Friday, September 30, 2011

Lessons Learned

Having just finished a marathon case, one of the longest I have ever had, I have been taking some time to think over the progression of the case and adding the lessons learned to the other "hard ones" I have accumulated over the years. This is written from standpoint of a contracted forensic examiner, I think most of the points could be applied to internal exams as well.

1. Before you ever ACCEPT the engagement, have a very deep conversation with the party or parties that is going to pass judgement on your results and final report. Make sure you know what their expectations are, and if they are not reasonable or obtainable get this understood right up front. If these parties will not take the time to do this, or will not accept the realities of what your examination can accomplish, walk away, it's a losing proposition that will only damage your reputation in the long run.

The next two items go hand in hand.

2. Make sure you know the final result the client is expecting. This is a result of doing a good job at step 1. Make sure that you can put into words that are consistent with a good forensic examination what the result should be for the client. Here we have to remember our job is not to prove the case for the client, our job is to locate and present ALL possible evidence relevant to the matter.  That requires we stay in the ballpark dictated by the clients wishes, and find either the presence or the absence of items that pertain to that.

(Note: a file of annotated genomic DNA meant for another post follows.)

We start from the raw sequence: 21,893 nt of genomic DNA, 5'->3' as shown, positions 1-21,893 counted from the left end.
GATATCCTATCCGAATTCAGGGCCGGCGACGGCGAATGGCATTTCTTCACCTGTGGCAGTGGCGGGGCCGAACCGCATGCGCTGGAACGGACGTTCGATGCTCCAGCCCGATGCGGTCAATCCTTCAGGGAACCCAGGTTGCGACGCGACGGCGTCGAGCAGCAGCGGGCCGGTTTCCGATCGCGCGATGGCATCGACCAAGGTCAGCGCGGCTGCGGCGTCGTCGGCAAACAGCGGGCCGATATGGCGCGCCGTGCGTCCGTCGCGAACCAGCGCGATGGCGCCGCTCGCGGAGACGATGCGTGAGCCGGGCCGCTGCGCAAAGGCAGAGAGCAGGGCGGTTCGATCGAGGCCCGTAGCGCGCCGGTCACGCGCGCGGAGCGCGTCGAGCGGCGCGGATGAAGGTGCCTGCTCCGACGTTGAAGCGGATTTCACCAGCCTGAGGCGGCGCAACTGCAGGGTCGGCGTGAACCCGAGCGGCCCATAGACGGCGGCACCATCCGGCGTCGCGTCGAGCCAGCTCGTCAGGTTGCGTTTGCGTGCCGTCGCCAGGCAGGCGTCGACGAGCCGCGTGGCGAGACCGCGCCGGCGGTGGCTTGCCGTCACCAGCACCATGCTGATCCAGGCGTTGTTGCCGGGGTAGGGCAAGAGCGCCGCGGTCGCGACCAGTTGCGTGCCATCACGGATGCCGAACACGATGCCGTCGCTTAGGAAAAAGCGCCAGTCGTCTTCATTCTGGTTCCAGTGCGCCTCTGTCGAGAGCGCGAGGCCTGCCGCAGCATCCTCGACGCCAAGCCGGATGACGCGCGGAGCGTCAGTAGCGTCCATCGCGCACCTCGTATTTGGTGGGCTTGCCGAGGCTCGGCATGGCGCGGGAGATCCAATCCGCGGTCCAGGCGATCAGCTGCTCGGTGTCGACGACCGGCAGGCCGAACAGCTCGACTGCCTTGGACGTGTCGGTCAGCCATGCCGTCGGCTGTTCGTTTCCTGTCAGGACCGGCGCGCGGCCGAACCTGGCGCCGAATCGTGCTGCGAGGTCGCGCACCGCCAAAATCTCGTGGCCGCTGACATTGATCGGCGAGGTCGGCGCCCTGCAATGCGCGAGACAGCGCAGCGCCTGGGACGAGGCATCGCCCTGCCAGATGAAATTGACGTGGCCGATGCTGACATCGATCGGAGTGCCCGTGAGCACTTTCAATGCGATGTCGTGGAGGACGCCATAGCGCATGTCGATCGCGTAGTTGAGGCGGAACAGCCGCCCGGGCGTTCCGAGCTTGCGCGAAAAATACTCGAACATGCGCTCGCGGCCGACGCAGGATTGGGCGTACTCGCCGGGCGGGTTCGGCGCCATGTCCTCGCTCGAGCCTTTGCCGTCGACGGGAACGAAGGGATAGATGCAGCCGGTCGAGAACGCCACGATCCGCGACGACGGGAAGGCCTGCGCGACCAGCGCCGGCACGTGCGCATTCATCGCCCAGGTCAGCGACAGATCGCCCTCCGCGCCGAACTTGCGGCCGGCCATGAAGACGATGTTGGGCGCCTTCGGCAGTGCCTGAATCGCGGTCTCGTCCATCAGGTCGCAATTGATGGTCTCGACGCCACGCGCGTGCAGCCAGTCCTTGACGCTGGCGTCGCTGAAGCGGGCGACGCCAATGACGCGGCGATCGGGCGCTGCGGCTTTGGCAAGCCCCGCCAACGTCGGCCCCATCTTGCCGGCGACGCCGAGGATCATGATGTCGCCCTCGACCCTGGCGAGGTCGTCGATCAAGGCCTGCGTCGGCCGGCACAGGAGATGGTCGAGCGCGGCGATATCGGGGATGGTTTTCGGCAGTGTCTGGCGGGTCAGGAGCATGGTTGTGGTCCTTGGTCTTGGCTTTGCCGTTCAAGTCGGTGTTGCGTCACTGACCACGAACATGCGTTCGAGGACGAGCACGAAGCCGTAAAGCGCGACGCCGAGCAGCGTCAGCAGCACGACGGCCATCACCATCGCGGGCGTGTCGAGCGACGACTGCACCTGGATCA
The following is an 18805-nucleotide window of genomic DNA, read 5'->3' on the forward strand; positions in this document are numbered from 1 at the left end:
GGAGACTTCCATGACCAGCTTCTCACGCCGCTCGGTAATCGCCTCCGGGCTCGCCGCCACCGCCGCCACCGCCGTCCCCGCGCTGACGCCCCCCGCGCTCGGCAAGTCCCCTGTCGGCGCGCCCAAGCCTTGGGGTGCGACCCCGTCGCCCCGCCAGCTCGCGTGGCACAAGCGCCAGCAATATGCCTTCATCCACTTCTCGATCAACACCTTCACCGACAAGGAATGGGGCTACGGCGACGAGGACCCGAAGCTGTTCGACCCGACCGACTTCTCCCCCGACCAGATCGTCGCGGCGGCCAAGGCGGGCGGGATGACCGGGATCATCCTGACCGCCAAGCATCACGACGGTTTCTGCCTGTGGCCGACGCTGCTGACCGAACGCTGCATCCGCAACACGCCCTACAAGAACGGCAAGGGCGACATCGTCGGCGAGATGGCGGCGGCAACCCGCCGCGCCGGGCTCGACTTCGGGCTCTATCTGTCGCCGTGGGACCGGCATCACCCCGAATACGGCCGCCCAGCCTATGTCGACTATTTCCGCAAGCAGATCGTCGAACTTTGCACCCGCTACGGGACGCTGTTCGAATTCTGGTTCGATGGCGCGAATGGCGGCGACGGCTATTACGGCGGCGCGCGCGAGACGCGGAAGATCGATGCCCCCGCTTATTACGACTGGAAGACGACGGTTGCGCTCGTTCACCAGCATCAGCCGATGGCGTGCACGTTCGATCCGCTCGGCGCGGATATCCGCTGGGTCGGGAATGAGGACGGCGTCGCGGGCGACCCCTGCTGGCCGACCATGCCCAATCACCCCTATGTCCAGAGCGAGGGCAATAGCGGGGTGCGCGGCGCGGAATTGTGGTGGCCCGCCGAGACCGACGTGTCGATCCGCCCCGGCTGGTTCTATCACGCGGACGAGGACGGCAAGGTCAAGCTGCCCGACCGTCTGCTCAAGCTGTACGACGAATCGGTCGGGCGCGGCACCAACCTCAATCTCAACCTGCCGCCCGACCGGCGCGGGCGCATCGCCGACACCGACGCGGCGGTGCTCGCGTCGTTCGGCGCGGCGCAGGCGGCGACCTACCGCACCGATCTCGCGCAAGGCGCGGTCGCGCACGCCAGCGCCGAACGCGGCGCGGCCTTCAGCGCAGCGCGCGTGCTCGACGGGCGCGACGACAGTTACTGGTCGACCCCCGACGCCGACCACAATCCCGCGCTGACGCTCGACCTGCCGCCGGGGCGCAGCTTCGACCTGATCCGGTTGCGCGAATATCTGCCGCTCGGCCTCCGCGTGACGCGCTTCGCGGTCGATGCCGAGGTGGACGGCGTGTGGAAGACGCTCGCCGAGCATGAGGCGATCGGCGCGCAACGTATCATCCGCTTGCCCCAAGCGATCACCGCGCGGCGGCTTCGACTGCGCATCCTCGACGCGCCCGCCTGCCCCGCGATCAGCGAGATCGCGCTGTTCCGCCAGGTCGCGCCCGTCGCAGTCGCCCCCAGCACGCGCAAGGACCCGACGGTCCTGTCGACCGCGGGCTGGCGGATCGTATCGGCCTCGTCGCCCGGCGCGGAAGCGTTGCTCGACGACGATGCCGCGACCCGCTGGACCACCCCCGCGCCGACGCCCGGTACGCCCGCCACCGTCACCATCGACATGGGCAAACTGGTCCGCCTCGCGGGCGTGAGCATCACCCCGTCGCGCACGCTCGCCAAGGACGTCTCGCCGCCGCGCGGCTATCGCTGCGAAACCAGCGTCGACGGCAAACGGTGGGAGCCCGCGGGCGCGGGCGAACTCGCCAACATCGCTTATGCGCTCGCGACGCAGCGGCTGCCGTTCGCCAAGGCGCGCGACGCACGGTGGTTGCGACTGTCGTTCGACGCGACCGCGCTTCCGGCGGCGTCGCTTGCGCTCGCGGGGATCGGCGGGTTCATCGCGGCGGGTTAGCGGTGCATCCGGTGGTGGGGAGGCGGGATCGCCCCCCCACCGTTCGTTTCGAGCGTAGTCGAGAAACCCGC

3. Make sure you know what YOUR final result is expected to be. I know you are asking isn't this the same as point 2? My contention is it is not. The client wants "proof" of some activity, you want items that are relevant to that activity. You need to be able to express both. The client's expected results are going to be matter concentric, yours are going to be artifact concentric. Make sure you can answer both 2 and 3.

4. Have a case outline and case preparation plan before you begin to examine anything. Develop your own style of case prep or adopt one of the many you can find in recent blogs. But have a written plan. You may, and often will deviate from the plan or change it as your case progresses because you go where the evidence takes you. Having the plan will help you answer the questions of why did you do A and not B during your examination.

5. Begin with the end of your case. I always start a case drafting a Summary like you will find in my final report. I know, I have nothing to report yet. But this is where I let my analytic forces run free. I picture what I am trying to find, the write out a "fake" finding of every type of relevant artifact, where I "found" it, what methods I used a how it is presented. I also "report" absence of artifacts and what steps were taken to show they didn't exist and why that's important. It also points out to me what research I may need to do to handle an artifact I have never dealt with or method I may need. Now I have a great picture of my examination. Without the pressure of having the image open in front of me and getting sidetracked or led down wrong roads by things that jump out in front of me, I can go find the things I know will yield the results I should end up with. Not proof for client mind you, that may not exist, but the truth of what does or doesn't exist.

So that is the beginnings of a case for me, and it saves me and my client headaches and tine and money. I look forward to hearing how everyone else does it.

1 comment:

  1. This is a great post, in that it validates what others have been saying for some time. Take Chris Pogue's "Sniper Forensics"...items #2 and #3 above come straight out of his presentations. I've taught #4 and #5 time and time it's good to see others validating these ideas. Thanks!